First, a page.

The GTDC has developed a park nearby to facilitate a ringside view of the Arvalem falls. The Rudreshwar temple located in the vicinity of the falls is a holy shrine for Hindus. The Rock cut caves of Arvalem are another nearby attraction for enthusiastic tourists.
How to Reach Arvalem Waterfalls
You can reach the Sanquelim village by taking a two hour bus ride from Mapusa. But to reach the Arvalem waterfalls, you will have to walk for about half an hour or take a motorbike taxi.
One good road trip is to visit the different mansions all across Goa. There are multiple houses that were build by rich Portuguese throughout the centuries. Some are renovated and available for visit, other are now private houses or rentals. Some other are left abandonned unfortunately, too expensive to maintain.
There are specialized tour organized specifically for the Portuguese mansions
On the roads of Goa you can find many interesting travellers, mostly backpackers.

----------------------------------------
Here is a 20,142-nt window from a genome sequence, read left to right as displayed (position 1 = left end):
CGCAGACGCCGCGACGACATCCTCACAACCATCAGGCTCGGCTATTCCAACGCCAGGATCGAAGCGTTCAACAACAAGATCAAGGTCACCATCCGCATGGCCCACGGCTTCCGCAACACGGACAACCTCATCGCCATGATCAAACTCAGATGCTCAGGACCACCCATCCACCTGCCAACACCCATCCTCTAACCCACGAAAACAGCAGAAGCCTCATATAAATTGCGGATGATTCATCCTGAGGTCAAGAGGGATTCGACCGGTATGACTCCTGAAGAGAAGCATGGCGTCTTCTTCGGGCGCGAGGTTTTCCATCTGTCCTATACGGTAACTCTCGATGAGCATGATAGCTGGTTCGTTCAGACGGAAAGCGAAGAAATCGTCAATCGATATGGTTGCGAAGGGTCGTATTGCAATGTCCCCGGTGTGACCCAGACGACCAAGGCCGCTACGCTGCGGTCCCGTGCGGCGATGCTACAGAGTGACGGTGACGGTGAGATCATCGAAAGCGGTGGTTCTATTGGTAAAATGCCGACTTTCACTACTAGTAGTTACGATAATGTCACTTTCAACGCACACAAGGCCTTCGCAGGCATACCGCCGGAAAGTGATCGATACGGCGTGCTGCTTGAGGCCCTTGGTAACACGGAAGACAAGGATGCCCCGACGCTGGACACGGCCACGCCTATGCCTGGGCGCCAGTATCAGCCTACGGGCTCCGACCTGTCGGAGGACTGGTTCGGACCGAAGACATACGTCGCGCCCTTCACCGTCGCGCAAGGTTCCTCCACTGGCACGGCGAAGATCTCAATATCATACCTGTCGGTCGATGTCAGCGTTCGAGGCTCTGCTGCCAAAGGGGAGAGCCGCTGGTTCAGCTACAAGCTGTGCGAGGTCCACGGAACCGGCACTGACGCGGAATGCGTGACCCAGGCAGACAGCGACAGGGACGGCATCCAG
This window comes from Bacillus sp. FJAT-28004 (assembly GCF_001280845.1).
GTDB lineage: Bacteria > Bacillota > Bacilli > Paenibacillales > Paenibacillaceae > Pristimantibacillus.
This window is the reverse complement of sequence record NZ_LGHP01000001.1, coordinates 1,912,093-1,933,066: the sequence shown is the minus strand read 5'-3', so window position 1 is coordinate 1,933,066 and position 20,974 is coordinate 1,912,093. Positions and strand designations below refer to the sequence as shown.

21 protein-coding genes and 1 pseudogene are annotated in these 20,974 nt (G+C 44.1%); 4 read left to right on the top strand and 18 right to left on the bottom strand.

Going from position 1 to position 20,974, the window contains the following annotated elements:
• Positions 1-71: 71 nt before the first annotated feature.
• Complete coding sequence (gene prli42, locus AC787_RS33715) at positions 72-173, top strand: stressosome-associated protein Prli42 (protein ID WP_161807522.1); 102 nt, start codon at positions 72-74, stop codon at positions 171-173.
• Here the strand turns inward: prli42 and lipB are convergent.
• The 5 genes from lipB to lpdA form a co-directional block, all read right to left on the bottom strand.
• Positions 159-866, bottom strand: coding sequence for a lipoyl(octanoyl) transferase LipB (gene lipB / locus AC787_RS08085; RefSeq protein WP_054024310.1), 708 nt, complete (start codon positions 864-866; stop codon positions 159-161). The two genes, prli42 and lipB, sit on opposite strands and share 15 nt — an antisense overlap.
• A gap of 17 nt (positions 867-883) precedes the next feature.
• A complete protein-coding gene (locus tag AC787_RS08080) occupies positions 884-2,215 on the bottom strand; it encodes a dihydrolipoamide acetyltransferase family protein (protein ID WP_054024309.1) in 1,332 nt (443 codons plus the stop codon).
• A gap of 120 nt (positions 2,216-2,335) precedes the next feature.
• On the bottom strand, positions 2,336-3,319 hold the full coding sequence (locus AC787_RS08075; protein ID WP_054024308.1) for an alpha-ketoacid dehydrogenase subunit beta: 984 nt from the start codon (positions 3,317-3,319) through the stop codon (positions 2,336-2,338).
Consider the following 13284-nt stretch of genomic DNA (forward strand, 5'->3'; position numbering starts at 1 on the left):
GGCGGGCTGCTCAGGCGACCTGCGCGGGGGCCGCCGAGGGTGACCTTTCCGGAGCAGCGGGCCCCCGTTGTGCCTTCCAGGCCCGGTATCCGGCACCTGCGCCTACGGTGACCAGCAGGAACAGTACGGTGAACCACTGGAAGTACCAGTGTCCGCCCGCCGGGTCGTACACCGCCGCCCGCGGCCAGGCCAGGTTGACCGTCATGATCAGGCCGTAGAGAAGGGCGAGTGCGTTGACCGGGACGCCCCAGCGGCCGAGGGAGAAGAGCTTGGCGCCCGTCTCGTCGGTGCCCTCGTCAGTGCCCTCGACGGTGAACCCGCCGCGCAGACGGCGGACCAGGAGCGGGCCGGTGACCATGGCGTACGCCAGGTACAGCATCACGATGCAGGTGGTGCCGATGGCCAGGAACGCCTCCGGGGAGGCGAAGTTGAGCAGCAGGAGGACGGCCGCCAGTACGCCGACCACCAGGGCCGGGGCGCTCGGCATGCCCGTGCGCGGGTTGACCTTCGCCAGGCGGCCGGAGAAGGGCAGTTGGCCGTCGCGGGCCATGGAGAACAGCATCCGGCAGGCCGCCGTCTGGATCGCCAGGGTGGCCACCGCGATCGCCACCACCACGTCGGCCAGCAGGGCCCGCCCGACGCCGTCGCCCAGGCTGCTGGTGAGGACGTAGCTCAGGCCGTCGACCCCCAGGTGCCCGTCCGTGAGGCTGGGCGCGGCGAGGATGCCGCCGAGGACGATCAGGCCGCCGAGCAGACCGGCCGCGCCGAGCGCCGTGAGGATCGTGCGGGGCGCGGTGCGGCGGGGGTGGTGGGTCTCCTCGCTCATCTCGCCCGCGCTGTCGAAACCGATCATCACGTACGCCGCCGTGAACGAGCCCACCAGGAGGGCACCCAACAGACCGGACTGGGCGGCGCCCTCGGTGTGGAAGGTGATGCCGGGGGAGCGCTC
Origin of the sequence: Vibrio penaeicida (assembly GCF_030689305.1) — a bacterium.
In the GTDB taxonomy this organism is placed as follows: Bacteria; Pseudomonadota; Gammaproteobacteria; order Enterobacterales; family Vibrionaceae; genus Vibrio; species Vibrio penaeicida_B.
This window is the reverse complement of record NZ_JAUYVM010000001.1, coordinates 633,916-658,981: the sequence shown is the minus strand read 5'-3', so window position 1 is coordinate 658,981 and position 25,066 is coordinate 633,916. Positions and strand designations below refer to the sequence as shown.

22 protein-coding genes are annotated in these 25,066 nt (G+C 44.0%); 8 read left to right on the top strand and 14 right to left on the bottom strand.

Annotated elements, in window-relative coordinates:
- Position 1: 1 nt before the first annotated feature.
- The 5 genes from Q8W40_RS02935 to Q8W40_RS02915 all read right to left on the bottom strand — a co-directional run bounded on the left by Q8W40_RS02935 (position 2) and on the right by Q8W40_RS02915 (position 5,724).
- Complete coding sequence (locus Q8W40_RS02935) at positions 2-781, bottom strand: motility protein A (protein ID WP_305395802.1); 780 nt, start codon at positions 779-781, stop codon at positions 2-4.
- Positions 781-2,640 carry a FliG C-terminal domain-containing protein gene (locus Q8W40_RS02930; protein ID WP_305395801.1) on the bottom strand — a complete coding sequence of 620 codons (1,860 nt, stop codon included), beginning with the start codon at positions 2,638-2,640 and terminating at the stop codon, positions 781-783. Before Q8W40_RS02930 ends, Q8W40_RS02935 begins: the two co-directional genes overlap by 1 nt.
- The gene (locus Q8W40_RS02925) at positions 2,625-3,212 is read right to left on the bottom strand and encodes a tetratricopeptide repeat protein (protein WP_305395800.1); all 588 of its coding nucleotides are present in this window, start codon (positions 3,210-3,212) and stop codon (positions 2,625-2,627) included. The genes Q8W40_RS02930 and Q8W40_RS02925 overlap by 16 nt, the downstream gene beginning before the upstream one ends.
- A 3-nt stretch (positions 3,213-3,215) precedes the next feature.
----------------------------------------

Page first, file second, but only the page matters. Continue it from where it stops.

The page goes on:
I met this audtrian guy on the way to Panjim and we met again in Candolim Beach, by chance. Then we decided to share a taxi to Palolem in the south and stayed there a week, after which each one followed his route again...
While I stayed in palolem Beach, the local fishermen used to go out early in the morning in their wooden boats. By midmorning they came back to the beach and spread all their catches on a net at the hot sand. They let the fish drying there for quite a while, as a way to mantain if, as they don’t have freezers here as we do in Europe.
It was a nice view, all those little fishes spread at the sand...